Two years ago I moved onto the side of King Mountain. To get to my apartment, you drive up a steep hill for a quarter of a mile. To get to the loop from there you hike up a steep fire road for another quarter of a mile. So now it’s my backyard hike, which means it’s been an almost daily walk in these covid-quiet times. All of the loop is forested. About a third is redwood forest, and the adder’s tongues start and stop at the boundaries of that section.
This year, as if consoling us for all we’ve been through, wildflowers are abundant. Delicate milkmaids, vivid blue houndstongue, bold white death camas are all blooming more than usual. The adder’s tongues have gone mad. No need to keep stalking. Because those curving stems drop their seeds next to the plant they’re from, they grow in colonies. Helpful ants, who thrive on the nutritious elaiosomes of the seed, pick some up and carry them away to their nests, thus creating new colonies. This spring they are spread out on the forest floor in one place after another. It’s hard to imagine the years when I could barely find them. They seem to be looking for me at this point.
Which is not much of a stretch now that we know plants have ocular cells in their leaves. As I bring my eyes close to them, are they looking back? We know they have the ability to sense and respond to their surroundings. That they communicate with the forest around them. Am I, bending over them with my camera, considered an attacker? Do they send chemical signals to other plants that I’m a danger? Or do they read my love for them? Plants can learn and remember. They create relationships. When I come to visit, day after day, do they get used to me? Do they learn the chemical signals I give off? Are they always slightly wary, or do they welcome me after a while?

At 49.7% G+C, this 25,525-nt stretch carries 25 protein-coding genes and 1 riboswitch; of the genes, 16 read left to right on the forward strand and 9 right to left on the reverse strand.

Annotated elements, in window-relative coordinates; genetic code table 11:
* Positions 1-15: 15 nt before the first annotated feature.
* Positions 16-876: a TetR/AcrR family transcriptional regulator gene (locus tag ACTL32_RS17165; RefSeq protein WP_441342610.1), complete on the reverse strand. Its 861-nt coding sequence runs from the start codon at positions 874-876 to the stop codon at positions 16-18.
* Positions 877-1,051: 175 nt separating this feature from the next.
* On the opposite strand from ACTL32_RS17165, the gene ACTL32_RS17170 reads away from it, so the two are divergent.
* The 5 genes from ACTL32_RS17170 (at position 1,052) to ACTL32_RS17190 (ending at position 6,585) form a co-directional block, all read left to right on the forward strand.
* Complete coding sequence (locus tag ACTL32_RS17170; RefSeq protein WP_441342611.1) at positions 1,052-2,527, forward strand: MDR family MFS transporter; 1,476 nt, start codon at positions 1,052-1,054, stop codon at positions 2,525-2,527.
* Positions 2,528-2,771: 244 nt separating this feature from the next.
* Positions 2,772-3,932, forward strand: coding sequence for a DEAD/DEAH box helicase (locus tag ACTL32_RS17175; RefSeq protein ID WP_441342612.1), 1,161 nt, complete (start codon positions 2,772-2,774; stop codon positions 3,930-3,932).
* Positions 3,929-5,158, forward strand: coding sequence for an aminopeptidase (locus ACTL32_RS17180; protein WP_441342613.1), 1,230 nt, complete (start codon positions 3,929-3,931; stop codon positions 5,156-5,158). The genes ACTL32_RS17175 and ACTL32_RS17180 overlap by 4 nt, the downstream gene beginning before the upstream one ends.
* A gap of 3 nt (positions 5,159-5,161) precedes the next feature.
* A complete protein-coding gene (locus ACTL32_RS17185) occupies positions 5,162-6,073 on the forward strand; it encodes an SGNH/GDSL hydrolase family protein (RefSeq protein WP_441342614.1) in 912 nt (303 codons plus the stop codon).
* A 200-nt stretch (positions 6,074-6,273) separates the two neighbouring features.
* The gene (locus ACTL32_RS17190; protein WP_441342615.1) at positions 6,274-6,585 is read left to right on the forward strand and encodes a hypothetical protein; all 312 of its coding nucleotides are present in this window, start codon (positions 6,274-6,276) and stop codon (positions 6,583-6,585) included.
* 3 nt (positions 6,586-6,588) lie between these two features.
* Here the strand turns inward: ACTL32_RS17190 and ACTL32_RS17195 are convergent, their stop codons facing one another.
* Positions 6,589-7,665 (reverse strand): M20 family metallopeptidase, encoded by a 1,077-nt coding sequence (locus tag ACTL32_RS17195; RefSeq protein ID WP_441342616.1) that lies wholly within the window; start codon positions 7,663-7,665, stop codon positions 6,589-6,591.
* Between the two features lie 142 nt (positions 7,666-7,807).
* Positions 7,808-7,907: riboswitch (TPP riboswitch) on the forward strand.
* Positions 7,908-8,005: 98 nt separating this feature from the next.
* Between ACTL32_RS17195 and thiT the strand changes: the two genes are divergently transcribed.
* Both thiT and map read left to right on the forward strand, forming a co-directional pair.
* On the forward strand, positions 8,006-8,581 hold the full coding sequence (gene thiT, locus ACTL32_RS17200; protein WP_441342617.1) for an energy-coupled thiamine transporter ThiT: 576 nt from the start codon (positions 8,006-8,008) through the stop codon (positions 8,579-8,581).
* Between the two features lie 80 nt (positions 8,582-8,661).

I give them the greatest gifts I have to offer — love and the desire to pay deep attention. I watched their green shoots push out of the dried leaves and redwood twigs on the forest floor. I watched them curve open, watched the pointed oval buds slowly rise on delicate stems and the striped sepals open. Saw their spiky petals rising above the anthers and stamens, lending a somewhat gothic air. I never saw the fungus gnats, but when bright yellow pollen was spilled on the sepals I knew they had been there. Then I watched the sepals slowly fade as the weight of the swelling ovaries brought the stems curving to the ground.
Now, though wistful at the flowers’ fading, I am watching for the ripening of the fruits as they open and release their seeds. The leaves get longer and more pointed as they age, and will eventually disappear. In this quiet cycle in the heart of the forest, they are giving me the greatest gifts they have: life, beauty, mystery, a glimpse of the deepest creative forces of the cosmos, wonder, awe. Though these blessings are particularly comforting after the losses of the past year, the earth offers us such profound nourishment all the time.